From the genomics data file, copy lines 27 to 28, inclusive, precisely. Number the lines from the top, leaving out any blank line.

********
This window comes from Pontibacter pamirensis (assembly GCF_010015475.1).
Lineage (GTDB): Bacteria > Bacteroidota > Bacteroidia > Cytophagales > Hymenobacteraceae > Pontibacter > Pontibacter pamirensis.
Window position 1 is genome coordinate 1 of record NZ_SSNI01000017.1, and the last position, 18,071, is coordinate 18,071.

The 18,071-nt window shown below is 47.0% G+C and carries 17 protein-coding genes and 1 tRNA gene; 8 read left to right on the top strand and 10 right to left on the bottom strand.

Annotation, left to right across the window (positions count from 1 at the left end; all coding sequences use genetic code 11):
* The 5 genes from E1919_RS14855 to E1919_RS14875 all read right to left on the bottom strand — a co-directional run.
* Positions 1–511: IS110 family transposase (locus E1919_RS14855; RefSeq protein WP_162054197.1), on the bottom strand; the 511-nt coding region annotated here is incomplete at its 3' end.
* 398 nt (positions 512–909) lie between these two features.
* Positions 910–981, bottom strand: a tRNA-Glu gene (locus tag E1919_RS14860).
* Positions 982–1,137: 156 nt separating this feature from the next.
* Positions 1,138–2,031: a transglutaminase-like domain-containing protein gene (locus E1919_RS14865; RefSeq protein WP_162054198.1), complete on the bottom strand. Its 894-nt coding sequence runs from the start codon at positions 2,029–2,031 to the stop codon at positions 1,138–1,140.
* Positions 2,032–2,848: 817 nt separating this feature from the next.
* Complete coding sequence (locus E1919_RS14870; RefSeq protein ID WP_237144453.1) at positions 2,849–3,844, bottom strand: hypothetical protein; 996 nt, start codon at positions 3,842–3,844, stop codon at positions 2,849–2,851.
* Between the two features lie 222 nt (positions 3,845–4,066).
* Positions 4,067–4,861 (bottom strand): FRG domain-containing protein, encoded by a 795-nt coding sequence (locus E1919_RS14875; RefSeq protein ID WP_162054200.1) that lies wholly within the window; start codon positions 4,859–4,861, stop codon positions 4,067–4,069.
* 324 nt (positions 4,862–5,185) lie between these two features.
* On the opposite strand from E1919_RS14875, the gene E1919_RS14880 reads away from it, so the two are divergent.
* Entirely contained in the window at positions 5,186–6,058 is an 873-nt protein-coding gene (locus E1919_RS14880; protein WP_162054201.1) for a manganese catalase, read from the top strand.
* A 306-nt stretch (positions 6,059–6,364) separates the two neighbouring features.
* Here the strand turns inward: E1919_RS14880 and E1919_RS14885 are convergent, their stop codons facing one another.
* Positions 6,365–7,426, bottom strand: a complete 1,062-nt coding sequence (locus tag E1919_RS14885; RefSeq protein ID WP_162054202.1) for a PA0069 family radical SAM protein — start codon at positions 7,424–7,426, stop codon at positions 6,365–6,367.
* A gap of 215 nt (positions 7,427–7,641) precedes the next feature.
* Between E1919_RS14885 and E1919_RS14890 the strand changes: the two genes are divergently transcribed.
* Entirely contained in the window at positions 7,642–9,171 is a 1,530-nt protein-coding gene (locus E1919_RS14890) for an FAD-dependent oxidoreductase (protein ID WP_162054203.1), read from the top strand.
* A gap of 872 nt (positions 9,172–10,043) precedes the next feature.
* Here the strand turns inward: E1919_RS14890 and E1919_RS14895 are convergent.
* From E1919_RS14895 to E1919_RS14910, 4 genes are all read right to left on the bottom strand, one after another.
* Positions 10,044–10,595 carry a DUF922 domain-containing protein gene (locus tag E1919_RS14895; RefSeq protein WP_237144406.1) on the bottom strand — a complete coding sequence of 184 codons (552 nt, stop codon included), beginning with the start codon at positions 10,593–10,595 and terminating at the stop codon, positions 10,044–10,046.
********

* From E1919_RS14895 to E1919_RS14910, 4 genes are all read right to left on the bottom strand, one after another.
* Positions 10,044–10,595 carry a DUF922 domain-containing protein gene (locus tag E1919_RS14895; RefSeq protein WP_237144406.1) on the bottom strand — a complete coding sequence of 184 codons (552 nt, stop codon included), beginning with the start codon at positions 10,593–10,595 and terminating at the stop codon, positions 10,044–10,046.